The protection of family pets will be a standard condition in all Apprended Domestic Violence Orders, following the passing of the NSW government's domestic violence bill.
Illawarra Women's Health Centre general manager Sally Stephenson said it was common for domestic violence perpetrators to use whatever was important to their victim as a way to coerce and intimidate - and so often that ended up being the family pet.
"It's really surprisingly common," Ms Stephenson said.
"The strategies and the tools and instruments that perpetrators use are wide and varied but they really go for the things that are important emotionally to a woman.
"So it might be her children, it might be her pets. If she's a gardener, it might be her plants that they rip out of the garden.
"They'll really zero in on those things that are emotionally important to a woman."
The reforms will also give victims the chance to opt to give evidence in closed courts and via audio-visual link.
Also, if the perpetrator is representing themselves, they will not be able to personally cross-examine the victim.
"I think these amendments are a long time coming," she said.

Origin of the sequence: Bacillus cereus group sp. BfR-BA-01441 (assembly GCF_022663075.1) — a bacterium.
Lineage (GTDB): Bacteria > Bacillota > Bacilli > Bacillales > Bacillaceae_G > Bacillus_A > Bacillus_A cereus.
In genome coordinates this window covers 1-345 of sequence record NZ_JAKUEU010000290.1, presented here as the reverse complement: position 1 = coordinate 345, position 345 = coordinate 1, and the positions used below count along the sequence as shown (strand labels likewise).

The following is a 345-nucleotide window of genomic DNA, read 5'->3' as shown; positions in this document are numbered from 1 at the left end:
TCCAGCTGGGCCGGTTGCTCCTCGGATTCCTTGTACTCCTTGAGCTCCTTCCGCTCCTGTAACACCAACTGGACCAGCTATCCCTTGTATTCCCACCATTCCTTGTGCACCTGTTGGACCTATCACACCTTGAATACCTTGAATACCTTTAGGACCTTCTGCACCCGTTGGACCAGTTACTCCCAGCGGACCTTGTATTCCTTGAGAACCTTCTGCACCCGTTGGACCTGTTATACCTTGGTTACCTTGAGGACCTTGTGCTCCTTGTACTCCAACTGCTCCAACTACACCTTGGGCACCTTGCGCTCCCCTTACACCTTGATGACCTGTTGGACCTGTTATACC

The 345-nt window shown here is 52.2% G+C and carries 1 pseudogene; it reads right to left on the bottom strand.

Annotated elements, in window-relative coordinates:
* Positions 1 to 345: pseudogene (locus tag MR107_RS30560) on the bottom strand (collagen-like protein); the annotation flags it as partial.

"They have been requested by the sector for a very long time. Women can be re-traumatised by the criminal justice system and one of the key ways that happens is by being cross-examined by their perpetrators.
"That often prevents women from following through with criminal prosecutions and allows perpetrators to continue to abuse and intimidate in court.
"It's a huge win for domestic violence victims and it will really ease the burden that they would have had to endure if [the court] wasn't closed."
While Ms Stephenson said the reforms were welcome, the new legislation would be of no use if it wasn't followed by funding and education about the changes.
"There's no point in bringing in changes if the people within the criminal justice system either don't know about them or do not understand them," she said.
"So things like magistrate training are really important. So is the provision, particularly in rural and regional areas, of proper safe rooms for women.
"The court infrastructure and the system and the people who are within the system really need to be supported in terms of understanding the reform and those reforms being funded."
NSW Attorney-General Mark Speakman said going to court can be overwhelming for victims and that the state government reforms "sought to ease that burden".
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